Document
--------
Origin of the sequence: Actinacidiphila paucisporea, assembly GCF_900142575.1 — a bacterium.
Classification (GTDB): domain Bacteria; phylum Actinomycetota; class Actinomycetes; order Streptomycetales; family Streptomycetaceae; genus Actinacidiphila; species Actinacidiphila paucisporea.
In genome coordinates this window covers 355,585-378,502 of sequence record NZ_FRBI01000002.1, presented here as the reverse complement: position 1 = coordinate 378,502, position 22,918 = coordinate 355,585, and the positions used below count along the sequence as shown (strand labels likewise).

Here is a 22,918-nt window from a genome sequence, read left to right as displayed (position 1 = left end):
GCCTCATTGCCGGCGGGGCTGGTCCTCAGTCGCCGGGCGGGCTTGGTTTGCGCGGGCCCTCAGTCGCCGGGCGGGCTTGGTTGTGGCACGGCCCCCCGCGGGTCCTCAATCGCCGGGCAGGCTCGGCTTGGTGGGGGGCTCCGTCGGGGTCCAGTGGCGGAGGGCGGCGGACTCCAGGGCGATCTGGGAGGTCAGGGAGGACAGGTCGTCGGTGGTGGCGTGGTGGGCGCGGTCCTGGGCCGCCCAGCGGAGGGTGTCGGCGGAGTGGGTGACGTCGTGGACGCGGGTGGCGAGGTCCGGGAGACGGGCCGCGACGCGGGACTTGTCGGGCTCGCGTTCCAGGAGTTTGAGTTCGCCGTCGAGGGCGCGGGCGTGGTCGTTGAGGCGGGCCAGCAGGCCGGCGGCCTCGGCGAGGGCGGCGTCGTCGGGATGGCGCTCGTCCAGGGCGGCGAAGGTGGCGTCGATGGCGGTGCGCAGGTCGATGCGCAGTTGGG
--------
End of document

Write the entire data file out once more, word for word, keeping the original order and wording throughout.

Origin of the sequence: Actinacidiphila paucisporea, assembly GCF_900142575.1 — a bacterium.
Classification (GTDB): domain Bacteria; phylum Actinomycetota; class Actinomycetes; order Streptomycetales; family Streptomycetaceae; genus Actinacidiphila; species Actinacidiphila paucisporea.
In genome coordinates this window covers 355,585-378,502 of sequence record NZ_FRBI01000002.1, presented here as the reverse complement: position 1 = coordinate 378,502, position 22,918 = coordinate 355,585, and the positions used below count along the sequence as shown (strand labels likewise).

Here is a 22,918-nt window from a genome sequence, read left to right as displayed (position 1 = left end):
GCCTCATTGCCGGCGGGGCTGGTCCTCAGTCGCCGGGCGGGCTTGGTTTGCGCGGGCCCTCAGTCGCCGGGCGGGCTTGGTTGTGGCACGGCCCCCCGCGGGTCCTCAATCGCCGGGCAGGCTCGGCTTGGTGGGGGGCTCCGTCGGGGTCCAGTGGCGGAGGGCGGCGGACTCCAGGGCGATCTGGGAGGTCAGGGAGGACAGGTCGTCGGTGGTGGCGTGGTGGGCGCGGTCCTGGGCCGCCCAGCGGAGGGTGTCGGCGGAGTGGGTGACGTCGTGGACGCGGGTGGCGAGGTCCGGGAGACGGGCCGCGACGCGGGACTTGTCGGGCTCGCGTTCCAGGAGTTTGAGTTCGCCGTCGAGGGCGCGGGCGTGGTCGTTGAGGCGGGCCAGCAGGCCGGCGGCCTCGGCGAGGGCGGCGTCGTCGGGATGGCGCTCGTCCAGGGCGGCGAAGGTGGCGTCGATGGCGGTGCGCAGGTCGATGCGCAGTTGGG